A Faithful Replica Of An Early Computer Trainer

Turn the clock back six decades or so and imagine you’re in the nascent computer business. You know your product has immense value, but only to a limited customer base with the means to afford such devices and the ability to understand them and put them to use. You know that the market will eventually saturate unless you can create a self-sustaining computer culture. But how does one accomplish such a thing in 1961?

Enter the Minivac 601. The brainchild of no less a computer luminary than Claude Shannon, the father of information theory, the Minivac 601 was ostensibly a toy in the vein of the “100-in-1” electronics kits that would appear later. It used electromechanical circuits to teach basic logic, and now [Mike Gardi] has created a replica of the original Minivac 601.

Both the original and the replica use relays as logic switches, which can be wired in various configurations through jumpers. [Mike]’s version is as faithful to the original as possible with modern parts, and gets an extra authenticity boost through the use of 3D-printed panels and a laser-cut wood frame to recreate the look of the original. Sadly, the unique motorized rotary switch, used for both input and output on the original, has yet to be fully implemented on the replica. But everything else is spot on, and the vintage look is great. Extra points to [Mike] for laboriously recreating the original programming terminals with solder lugs and brass eyelets.

We love seeing this retro replica, and appreciate the chance to reflect on the genius of its inventor. Our profile of Claude Shannon is a great place to start learning about his other contributions to computer science. We’ve also got a deeper dive into information theory for the curious.

Thanks to [Granz] for the tip.

11 thoughts on “A Faithful Replica Of An Early Computer Trainer

    1. He might have had a Minivac 6010. Based on what I have read the 610 used taper pins and the 6010 had “advanced cables with resistors and capacitors”. Having neither machine it’s hard for me to say for sure, and any picture of the cables that I have found have been too fuzzy to make a determination (despite what the show on CSI :-)

  1. Like to see one in operation too. Hey those are modern relays! Those are clearly modern videogame style pushbuttons. For realism they should be mildy uncomfortable to push and stick or resist when lateral pressure applied. Not feeling the faith. Ha.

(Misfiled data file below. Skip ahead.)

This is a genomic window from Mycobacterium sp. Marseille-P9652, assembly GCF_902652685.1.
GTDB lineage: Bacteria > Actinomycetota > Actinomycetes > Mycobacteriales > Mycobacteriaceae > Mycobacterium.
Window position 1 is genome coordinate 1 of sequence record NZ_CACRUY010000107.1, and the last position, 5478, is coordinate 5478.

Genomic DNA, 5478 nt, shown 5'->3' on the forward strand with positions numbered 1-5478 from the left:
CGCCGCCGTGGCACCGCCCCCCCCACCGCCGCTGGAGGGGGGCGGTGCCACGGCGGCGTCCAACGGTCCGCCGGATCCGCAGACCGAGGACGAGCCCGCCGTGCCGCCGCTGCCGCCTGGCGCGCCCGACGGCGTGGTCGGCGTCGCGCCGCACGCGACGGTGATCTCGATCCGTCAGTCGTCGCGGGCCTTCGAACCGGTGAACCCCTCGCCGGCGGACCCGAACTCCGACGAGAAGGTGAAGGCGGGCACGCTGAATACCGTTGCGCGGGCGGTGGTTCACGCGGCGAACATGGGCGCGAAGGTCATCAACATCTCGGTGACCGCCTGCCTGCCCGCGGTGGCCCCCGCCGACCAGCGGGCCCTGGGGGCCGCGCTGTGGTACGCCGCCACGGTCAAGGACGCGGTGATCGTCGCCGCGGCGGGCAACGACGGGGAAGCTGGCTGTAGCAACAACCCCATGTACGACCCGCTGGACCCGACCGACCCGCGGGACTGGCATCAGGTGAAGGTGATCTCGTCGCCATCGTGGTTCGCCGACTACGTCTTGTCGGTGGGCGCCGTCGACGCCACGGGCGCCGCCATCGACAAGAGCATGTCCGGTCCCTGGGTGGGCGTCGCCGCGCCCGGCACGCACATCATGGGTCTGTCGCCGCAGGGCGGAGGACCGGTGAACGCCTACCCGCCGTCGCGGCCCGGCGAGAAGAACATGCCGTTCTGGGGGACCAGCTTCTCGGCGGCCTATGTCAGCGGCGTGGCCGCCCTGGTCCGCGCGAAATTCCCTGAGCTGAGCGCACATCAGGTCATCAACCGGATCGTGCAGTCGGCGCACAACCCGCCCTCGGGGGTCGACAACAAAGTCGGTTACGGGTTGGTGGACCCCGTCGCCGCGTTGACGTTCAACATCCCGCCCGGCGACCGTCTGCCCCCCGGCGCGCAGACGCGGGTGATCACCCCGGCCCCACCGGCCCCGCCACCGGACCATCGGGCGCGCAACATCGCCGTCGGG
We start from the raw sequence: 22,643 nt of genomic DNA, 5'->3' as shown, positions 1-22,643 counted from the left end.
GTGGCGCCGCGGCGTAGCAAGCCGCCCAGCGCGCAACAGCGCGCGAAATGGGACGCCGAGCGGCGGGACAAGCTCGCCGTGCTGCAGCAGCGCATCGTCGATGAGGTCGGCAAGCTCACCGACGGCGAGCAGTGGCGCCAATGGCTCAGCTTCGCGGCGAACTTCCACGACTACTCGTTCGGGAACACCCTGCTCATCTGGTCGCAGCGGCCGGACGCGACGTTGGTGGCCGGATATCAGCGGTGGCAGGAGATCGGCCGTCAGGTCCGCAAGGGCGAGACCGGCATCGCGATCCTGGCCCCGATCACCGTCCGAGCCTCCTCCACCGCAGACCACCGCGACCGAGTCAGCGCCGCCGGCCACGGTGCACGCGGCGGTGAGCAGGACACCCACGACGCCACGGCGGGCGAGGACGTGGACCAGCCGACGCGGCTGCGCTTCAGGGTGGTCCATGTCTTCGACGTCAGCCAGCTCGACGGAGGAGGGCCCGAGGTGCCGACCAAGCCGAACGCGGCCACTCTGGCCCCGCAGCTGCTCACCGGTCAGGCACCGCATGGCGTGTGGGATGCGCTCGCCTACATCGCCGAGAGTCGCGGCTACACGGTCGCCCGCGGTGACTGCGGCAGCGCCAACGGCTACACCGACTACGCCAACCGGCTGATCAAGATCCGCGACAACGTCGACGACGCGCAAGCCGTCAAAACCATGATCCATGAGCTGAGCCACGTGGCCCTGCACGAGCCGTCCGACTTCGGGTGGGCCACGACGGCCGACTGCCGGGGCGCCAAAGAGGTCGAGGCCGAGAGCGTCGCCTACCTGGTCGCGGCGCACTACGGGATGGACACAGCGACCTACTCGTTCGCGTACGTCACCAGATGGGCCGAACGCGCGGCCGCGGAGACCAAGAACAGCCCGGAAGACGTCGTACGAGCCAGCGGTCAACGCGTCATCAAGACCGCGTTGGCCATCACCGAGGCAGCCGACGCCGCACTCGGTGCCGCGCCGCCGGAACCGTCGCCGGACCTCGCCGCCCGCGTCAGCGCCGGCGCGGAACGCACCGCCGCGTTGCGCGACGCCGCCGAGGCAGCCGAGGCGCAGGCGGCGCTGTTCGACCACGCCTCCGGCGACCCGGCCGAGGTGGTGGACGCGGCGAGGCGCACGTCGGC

Was gonna link some of the scams this and other relay ladder logics trainers were used in late 60s and up to sell bogus ‘Advance Computer Systems’ to small business but is somewhere under all the other fraud. This trainer wasnt scam to be clear but for what you actually got for the money… gray.
    Then theres awful shit that I still hold as a scam on kids and their well intentioned but misinformed parents:

    1. You have a sharp eye. The places where the replica diverges from the original are all called out in the project’s introduction.

      OMG you mean the marketing people oversold these products back in the 60’s! Boy I’m sure glad we’ve cleaned up that mess I’m modern times.

      I can only speak for the Minivac 601, but there is an enormous amount to educational value in the six manuals that shipped with the product. The device may be a little light weight by today’s standards but the training value was great.

      1. The manuals were the only real value. The design and material were copied by most the big boys and slighlty modified and used in ‘in house training’. I assume the plan was to sell to educational venues for that price but severely underestimated cheap bastards. Towards the eighties was more of a one day idiot check evaluation device.
        Haaaa ha ha. Ya all cleared up. OverMarketing and overpriced educational products after the 60s dont exist. Mermaids agree but unicorn shaking heads ‘no’ and neighing/ naying. HERO ET-18 just says “rEAdY”.

  2. It’s amazing that a machine so simple (only six relays) can play an unbeatable game of tic tac toe even if play is restricted to the machine going first each time.

    1. There was some gimmick to that though want there? Like if you numbered the squares in a certain way (a spiral maybe?), start by taking square #1, then whatever square your opponent takes, skip up N steps from there, then take the first open square you find? Just about implementable with six relays and a rotary sequencer. But I forget what the numbering pattern was, and what N was..

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